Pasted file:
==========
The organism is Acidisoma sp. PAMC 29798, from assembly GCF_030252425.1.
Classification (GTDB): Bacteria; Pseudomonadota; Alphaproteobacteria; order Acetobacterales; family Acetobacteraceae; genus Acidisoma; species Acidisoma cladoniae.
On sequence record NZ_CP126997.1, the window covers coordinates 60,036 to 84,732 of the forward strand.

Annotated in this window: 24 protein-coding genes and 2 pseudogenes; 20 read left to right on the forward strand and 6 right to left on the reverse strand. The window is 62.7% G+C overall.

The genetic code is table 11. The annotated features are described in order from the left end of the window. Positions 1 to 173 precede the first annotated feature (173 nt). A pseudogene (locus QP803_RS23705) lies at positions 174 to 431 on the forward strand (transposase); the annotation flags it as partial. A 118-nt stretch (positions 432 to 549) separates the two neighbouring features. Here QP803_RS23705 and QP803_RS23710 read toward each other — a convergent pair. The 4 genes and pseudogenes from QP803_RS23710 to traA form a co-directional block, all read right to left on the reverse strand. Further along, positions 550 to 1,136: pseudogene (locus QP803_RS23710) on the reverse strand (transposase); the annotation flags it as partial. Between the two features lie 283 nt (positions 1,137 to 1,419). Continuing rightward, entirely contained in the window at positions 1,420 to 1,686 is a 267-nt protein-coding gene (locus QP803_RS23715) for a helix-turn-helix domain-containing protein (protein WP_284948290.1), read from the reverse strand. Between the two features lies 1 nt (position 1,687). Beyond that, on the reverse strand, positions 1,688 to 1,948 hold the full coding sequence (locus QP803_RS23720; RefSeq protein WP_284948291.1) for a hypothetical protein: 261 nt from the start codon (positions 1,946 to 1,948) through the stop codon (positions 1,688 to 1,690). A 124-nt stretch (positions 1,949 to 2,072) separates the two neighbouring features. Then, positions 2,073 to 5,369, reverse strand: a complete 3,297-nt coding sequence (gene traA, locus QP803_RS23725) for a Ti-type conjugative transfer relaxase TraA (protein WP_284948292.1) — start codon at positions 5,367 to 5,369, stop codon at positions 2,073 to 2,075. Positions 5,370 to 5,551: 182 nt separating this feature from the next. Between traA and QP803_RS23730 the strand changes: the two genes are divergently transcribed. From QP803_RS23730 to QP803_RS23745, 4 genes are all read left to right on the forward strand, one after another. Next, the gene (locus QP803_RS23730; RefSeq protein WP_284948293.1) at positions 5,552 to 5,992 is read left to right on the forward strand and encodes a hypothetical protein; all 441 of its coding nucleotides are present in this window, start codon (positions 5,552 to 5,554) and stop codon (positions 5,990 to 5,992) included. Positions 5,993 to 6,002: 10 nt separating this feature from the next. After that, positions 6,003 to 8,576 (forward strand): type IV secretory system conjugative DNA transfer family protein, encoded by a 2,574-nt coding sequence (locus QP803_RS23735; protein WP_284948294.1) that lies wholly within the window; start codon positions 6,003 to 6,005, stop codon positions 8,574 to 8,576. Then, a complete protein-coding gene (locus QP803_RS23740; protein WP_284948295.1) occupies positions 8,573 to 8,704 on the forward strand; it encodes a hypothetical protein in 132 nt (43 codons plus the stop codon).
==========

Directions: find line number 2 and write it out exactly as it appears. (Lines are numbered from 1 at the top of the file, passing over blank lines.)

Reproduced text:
Classification (GTDB): Bacteria; Pseudomonadota; Alphaproteobacteria; order Acetobacterales; family Acetobacteraceae; genus Acidisoma; species Acidisoma cladoniae.